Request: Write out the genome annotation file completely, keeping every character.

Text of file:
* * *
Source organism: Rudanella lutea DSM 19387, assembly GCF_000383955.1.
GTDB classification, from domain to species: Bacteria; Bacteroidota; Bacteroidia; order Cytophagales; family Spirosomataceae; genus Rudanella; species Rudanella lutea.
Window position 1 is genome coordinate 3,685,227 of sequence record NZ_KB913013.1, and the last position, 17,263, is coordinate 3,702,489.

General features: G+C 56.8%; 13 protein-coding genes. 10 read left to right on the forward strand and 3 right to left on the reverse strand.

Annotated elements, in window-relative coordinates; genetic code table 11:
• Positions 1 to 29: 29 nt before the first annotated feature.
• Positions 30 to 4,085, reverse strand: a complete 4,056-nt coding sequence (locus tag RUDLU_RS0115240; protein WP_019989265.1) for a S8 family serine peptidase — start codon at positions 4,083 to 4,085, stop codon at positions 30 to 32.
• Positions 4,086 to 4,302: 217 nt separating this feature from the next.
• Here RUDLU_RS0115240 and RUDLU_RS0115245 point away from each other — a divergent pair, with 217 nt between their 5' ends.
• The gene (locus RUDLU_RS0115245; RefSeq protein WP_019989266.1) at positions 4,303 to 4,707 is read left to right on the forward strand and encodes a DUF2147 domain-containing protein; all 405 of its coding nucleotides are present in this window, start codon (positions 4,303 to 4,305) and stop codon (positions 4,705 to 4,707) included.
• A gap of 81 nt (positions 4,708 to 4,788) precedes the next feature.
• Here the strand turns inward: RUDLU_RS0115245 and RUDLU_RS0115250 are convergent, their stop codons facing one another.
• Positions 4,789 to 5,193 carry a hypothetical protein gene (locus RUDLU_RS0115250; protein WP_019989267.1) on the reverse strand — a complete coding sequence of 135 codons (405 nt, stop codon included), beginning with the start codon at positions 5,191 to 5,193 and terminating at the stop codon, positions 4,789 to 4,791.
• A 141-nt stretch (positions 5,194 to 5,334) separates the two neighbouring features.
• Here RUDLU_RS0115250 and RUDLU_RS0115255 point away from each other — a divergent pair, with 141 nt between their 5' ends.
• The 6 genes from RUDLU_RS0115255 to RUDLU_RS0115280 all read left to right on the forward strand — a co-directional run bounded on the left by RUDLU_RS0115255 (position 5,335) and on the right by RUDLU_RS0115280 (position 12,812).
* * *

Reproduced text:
Source organism: Rudanella lutea DSM 19387, assembly GCF_000383955.1.
GTDB classification, from domain to species: Bacteria; Bacteroidota; Bacteroidia; order Cytophagales; family Spirosomataceae; genus Rudanella; species Rudanella lutea.
Window position 1 is genome coordinate 3,685,227 of sequence record NZ_KB913013.1, and the last position, 17,263, is coordinate 3,702,489.

General features: G+C 56.8%; 13 protein-coding genes. 10 read left to right on the forward strand and 3 right to left on the reverse strand.

Annotated elements, in window-relative coordinates; genetic code table 11:
• Positions 1 to 29: 29 nt before the first annotated feature.
• Positions 30 to 4,085, reverse strand: a complete 4,056-nt coding sequence (locus tag RUDLU_RS0115240; protein WP_019989265.1) for a S8 family serine peptidase — start codon at positions 4,083 to 4,085, stop codon at positions 30 to 32.
• Positions 4,086 to 4,302: 217 nt separating this feature from the next.
• Here RUDLU_RS0115240 and RUDLU_RS0115245 point away from each other — a divergent pair, with 217 nt between their 5' ends.
• The gene (locus RUDLU_RS0115245; RefSeq protein WP_019989266.1) at positions 4,303 to 4,707 is read left to right on the forward strand and encodes a DUF2147 domain-containing protein; all 405 of its coding nucleotides are present in this window, start codon (positions 4,303 to 4,305) and stop codon (positions 4,705 to 4,707) included.
• A gap of 81 nt (positions 4,708 to 4,788) precedes the next feature.
• Here the strand turns inward: RUDLU_RS0115245 and RUDLU_RS0115250 are convergent, their stop codons facing one another.
• Positions 4,789 to 5,193 carry a hypothetical protein gene (locus RUDLU_RS0115250; protein WP_019989267.1) on the reverse strand — a complete coding sequence of 135 codons (405 nt, stop codon included), beginning with the start codon at positions 5,191 to 5,193 and terminating at the stop codon, positions 4,789 to 4,791.
• A 141-nt stretch (positions 5,194 to 5,334) separates the two neighbouring features.
• Here RUDLU_RS0115250 and RUDLU_RS0115255 point away from each other — a divergent pair, with 141 nt between their 5' ends.
• The 6 genes from RUDLU_RS0115255 to RUDLU_RS0115280 all read left to right on the forward strand — a co-directional run bounded on the left by RUDLU_RS0115255 (position 5,335) and on the right by RUDLU_RS0115280 (position 12,812).